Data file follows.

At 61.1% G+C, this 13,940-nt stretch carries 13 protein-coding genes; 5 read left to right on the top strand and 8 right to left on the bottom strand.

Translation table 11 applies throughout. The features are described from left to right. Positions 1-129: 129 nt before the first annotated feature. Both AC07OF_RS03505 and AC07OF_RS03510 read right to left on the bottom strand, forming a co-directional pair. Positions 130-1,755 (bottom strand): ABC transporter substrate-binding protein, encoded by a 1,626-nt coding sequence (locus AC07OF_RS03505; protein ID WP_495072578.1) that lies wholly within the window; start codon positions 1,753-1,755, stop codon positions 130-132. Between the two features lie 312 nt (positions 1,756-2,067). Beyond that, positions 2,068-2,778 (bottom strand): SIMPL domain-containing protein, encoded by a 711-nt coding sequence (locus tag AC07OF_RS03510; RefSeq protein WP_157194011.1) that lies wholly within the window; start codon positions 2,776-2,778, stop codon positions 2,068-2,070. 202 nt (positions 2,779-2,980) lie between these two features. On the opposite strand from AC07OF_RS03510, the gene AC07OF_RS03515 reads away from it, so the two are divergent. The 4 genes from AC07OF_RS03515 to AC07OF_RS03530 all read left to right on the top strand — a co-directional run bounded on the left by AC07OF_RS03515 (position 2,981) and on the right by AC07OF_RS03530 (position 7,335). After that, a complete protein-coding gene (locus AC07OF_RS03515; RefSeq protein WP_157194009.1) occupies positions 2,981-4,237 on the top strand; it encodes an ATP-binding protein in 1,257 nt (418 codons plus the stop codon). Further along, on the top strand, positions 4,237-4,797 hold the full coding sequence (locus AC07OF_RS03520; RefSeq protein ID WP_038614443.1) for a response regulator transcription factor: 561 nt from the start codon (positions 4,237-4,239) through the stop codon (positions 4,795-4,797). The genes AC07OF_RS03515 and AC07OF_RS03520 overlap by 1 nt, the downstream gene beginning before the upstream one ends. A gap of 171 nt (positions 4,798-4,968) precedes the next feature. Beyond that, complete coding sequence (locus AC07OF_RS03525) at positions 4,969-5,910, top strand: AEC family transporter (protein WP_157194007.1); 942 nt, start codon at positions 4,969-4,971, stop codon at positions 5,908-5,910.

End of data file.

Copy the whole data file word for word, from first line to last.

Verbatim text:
At 61.1% G+C, this 13,940-nt stretch carries 13 protein-coding genes; 5 read left to right on the top strand and 8 right to left on the bottom strand.

Translation table 11 applies throughout. The features are described from left to right. Positions 1-129: 129 nt before the first annotated feature. Both AC07OF_RS03505 and AC07OF_RS03510 read right to left on the bottom strand, forming a co-directional pair. Positions 130-1,755 (bottom strand): ABC transporter substrate-binding protein, encoded by a 1,626-nt coding sequence (locus AC07OF_RS03505; protein ID WP_495072578.1) that lies wholly within the window; start codon positions 1,753-1,755, stop codon positions 130-132. Between the two features lie 312 nt (positions 1,756-2,067). Beyond that, positions 2,068-2,778 (bottom strand): SIMPL domain-containing protein, encoded by a 711-nt coding sequence (locus tag AC07OF_RS03510; RefSeq protein WP_157194011.1) that lies wholly within the window; start codon positions 2,776-2,778, stop codon positions 2,068-2,070. 202 nt (positions 2,779-2,980) lie between these two features. On the opposite strand from AC07OF_RS03510, the gene AC07OF_RS03515 reads away from it, so the two are divergent. The 4 genes from AC07OF_RS03515 to AC07OF_RS03530 all read left to right on the top strand — a co-directional run bounded on the left by AC07OF_RS03515 (position 2,981) and on the right by AC07OF_RS03530 (position 7,335). After that, a complete protein-coding gene (locus AC07OF_RS03515; RefSeq protein WP_157194009.1) occupies positions 2,981-4,237 on the top strand; it encodes an ATP-binding protein in 1,257 nt (418 codons plus the stop codon). Further along, on the top strand, positions 4,237-4,797 hold the full coding sequence (locus AC07OF_RS03520; RefSeq protein ID WP_038614443.1) for a response regulator transcription factor: 561 nt from the start codon (positions 4,237-4,239) through the stop codon (positions 4,795-4,797). The genes AC07OF_RS03515 and AC07OF_RS03520 overlap by 1 nt, the downstream gene beginning before the upstream one ends. A gap of 171 nt (positions 4,798-4,968) precedes the next feature. Beyond that, complete coding sequence (locus AC07OF_RS03525) at positions 4,969-5,910, top strand: AEC family transporter (protein WP_157194007.1); 942 nt, start codon at positions 4,969-4,971, stop codon at positions 5,908-5,910.